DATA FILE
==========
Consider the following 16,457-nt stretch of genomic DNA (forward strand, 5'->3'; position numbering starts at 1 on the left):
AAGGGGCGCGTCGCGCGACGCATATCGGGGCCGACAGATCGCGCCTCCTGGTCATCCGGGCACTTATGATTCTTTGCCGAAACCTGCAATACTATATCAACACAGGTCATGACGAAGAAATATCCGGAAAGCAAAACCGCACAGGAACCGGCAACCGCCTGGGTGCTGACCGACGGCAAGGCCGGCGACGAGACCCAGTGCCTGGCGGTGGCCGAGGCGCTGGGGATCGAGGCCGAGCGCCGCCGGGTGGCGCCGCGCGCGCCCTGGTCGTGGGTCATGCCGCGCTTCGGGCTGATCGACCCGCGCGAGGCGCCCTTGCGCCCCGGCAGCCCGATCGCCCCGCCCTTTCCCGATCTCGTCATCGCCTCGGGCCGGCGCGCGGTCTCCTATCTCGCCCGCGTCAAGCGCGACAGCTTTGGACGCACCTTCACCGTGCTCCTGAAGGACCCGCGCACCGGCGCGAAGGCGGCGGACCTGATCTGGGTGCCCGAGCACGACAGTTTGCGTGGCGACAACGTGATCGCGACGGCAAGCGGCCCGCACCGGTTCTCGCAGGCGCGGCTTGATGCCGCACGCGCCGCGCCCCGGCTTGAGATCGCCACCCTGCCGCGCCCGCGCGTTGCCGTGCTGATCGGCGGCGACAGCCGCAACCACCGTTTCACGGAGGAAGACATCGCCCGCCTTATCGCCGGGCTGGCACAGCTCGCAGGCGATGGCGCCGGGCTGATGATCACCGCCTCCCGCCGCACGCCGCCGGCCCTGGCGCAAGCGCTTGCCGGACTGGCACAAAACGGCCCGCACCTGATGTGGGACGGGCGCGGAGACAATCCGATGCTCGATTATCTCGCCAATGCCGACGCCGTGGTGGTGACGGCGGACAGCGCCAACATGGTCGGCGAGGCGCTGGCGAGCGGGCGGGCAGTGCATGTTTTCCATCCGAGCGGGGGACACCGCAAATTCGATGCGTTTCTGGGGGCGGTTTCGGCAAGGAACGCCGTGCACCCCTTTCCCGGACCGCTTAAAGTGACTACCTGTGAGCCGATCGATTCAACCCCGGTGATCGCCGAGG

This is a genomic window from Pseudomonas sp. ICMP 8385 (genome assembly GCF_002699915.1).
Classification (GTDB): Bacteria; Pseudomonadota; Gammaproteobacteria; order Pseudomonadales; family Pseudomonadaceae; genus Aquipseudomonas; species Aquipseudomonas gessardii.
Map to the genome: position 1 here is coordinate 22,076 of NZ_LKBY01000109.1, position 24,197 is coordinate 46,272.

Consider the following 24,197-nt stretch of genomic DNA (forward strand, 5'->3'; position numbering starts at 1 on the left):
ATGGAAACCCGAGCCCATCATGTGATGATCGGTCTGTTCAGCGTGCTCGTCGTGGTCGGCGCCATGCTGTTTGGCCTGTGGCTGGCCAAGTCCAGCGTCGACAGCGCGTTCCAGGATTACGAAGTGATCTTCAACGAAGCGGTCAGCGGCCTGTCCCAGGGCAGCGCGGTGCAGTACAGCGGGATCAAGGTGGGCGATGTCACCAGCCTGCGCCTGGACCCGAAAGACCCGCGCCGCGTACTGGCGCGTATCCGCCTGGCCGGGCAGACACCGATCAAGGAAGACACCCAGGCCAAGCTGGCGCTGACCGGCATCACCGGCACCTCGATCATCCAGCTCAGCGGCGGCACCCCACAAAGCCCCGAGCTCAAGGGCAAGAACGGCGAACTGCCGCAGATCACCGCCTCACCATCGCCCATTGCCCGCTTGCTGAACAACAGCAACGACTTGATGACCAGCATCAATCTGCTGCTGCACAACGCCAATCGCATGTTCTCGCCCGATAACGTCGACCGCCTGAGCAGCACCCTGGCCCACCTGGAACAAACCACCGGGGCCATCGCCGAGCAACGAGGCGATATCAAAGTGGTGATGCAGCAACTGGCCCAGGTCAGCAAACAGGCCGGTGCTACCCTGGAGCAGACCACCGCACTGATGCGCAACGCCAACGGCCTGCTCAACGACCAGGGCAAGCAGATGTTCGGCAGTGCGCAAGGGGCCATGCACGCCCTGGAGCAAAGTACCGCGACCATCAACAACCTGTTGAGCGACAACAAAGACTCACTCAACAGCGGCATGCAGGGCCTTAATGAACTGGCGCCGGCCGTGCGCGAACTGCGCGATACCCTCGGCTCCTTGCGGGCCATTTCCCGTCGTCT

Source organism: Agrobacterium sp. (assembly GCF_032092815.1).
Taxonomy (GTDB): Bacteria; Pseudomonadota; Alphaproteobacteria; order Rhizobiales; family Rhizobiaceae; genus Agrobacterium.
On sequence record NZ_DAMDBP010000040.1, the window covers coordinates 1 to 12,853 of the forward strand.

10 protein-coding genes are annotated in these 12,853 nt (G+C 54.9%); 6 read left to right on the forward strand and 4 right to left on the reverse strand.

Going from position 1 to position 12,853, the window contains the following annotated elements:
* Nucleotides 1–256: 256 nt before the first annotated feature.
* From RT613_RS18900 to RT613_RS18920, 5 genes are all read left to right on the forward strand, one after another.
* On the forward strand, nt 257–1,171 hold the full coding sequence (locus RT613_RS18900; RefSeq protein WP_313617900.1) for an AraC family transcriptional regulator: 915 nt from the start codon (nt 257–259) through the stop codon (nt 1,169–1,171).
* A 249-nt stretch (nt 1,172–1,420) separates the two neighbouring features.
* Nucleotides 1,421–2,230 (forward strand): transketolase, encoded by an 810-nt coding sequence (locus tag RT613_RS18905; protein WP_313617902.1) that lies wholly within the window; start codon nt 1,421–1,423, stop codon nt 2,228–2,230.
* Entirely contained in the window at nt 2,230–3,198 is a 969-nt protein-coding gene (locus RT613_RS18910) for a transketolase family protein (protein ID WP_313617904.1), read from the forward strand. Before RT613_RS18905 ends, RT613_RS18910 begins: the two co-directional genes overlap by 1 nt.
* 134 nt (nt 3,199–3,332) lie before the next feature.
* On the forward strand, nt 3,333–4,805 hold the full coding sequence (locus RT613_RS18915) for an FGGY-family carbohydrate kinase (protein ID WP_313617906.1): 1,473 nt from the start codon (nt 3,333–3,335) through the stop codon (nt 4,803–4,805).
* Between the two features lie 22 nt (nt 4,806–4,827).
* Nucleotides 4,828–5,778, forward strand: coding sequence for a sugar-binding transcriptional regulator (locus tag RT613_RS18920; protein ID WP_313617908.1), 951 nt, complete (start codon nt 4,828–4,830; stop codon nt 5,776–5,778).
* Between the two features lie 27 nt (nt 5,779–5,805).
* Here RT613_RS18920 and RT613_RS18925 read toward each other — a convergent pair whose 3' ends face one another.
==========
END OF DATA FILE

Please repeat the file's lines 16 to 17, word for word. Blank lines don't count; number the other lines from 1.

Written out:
* A 249-nt stretch (nt 1,172–1,420) separates the two neighbouring features.
* Nucleotides 1,421–2,230 (forward strand): transketolase, encoded by an 810-nt coding sequence (locus tag RT613_RS18905; protein WP_313617902.1) that lies wholly within the window; start codon nt 1,421–1,423, stop codon nt 2,228–2,230.